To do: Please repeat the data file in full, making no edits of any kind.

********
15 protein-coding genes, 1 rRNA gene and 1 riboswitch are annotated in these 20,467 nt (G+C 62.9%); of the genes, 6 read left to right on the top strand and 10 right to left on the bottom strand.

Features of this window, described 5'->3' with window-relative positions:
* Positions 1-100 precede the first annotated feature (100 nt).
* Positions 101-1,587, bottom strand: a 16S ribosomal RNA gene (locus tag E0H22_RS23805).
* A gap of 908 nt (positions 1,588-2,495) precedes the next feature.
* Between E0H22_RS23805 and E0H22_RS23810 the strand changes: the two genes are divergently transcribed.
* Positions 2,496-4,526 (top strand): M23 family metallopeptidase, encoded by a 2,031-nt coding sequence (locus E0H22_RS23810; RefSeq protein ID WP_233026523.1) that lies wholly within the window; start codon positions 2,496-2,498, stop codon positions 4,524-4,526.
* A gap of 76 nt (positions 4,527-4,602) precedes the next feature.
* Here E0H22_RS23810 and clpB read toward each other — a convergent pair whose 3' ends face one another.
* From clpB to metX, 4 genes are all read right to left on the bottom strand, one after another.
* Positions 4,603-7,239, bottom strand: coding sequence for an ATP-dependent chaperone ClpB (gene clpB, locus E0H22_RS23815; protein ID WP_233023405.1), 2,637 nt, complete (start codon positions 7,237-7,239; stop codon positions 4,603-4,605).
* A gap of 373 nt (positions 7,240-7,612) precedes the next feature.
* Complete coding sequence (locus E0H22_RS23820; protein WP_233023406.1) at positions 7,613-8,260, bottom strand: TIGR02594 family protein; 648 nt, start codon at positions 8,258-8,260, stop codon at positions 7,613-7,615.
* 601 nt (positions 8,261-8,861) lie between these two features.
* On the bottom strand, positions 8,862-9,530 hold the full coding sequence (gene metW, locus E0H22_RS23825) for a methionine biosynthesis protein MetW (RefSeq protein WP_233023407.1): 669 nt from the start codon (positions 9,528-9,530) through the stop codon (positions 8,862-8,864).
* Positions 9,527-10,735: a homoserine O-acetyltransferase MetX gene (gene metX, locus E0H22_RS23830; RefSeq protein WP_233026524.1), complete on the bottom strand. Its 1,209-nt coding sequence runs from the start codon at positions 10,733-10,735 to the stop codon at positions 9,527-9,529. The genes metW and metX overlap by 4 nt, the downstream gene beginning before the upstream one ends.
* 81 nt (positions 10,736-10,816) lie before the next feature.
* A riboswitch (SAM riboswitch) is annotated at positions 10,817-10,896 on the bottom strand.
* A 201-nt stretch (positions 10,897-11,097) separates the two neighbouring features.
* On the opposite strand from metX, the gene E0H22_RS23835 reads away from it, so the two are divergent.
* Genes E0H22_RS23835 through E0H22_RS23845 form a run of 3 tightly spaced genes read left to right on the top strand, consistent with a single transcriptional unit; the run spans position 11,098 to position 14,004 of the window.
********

15 protein-coding genes, 1 rRNA gene and 1 riboswitch are annotated in these 20,467 nt (G+C 62.9%); of the genes, 6 read left to right on the top strand and 10 right to left on the bottom strand.

Features of this window, described 5'->3' with window-relative positions:
* Positions 1-100 precede the first annotated feature (100 nt).
* Positions 101-1,587, bottom strand: a 16S ribosomal RNA gene (locus tag E0H22_RS23805).
* A gap of 908 nt (positions 1,588-2,495) precedes the next feature.
* Between E0H22_RS23805 and E0H22_RS23810 the strand changes: the two genes are divergently transcribed.
* Positions 2,496-4,526 (top strand): M23 family metallopeptidase, encoded by a 2,031-nt coding sequence (locus E0H22_RS23810; RefSeq protein ID WP_233026523.1) that lies wholly within the window; start codon positions 2,496-2,498, stop codon positions 4,524-4,526.
* A gap of 76 nt (positions 4,527-4,602) precedes the next feature.
* Here E0H22_RS23810 and clpB read toward each other — a convergent pair whose 3' ends face one another.
* From clpB to metX, 4 genes are all read right to left on the bottom strand, one after another.
* Positions 4,603-7,239, bottom strand: coding sequence for an ATP-dependent chaperone ClpB (gene clpB, locus E0H22_RS23815; protein ID WP_233023405.1), 2,637 nt, complete (start codon positions 7,237-7,239; stop codon positions 4,603-4,605).
* A gap of 373 nt (positions 7,240-7,612) precedes the next feature.
* Complete coding sequence (locus E0H22_RS23820; protein WP_233023406.1) at positions 7,613-8,260, bottom strand: TIGR02594 family protein; 648 nt, start codon at positions 8,258-8,260, stop codon at positions 7,613-7,615.
* 601 nt (positions 8,261-8,861) lie between these two features.
* On the bottom strand, positions 8,862-9,530 hold the full coding sequence (gene metW, locus E0H22_RS23825) for a methionine biosynthesis protein MetW (RefSeq protein WP_233023407.1): 669 nt from the start codon (positions 9,528-9,530) through the stop codon (positions 8,862-8,864).
* Positions 9,527-10,735: a homoserine O-acetyltransferase MetX gene (gene metX, locus E0H22_RS23830; RefSeq protein WP_233026524.1), complete on the bottom strand. Its 1,209-nt coding sequence runs from the start codon at positions 10,733-10,735 to the stop codon at positions 9,527-9,529. The genes metW and metX overlap by 4 nt, the downstream gene beginning before the upstream one ends.
* 81 nt (positions 10,736-10,816) lie before the next feature.
* A riboswitch (SAM riboswitch) is annotated at positions 10,817-10,896 on the bottom strand.
* A 201-nt stretch (positions 10,897-11,097) separates the two neighbouring features.
* On the opposite strand from metX, the gene E0H22_RS23835 reads away from it, so the two are divergent.
* Genes E0H22_RS23835 through E0H22_RS23845 form a run of 3 tightly spaced genes read left to right on the top strand, consistent with a single transcriptional unit; the run spans position 11,098 to position 14,004 of the window.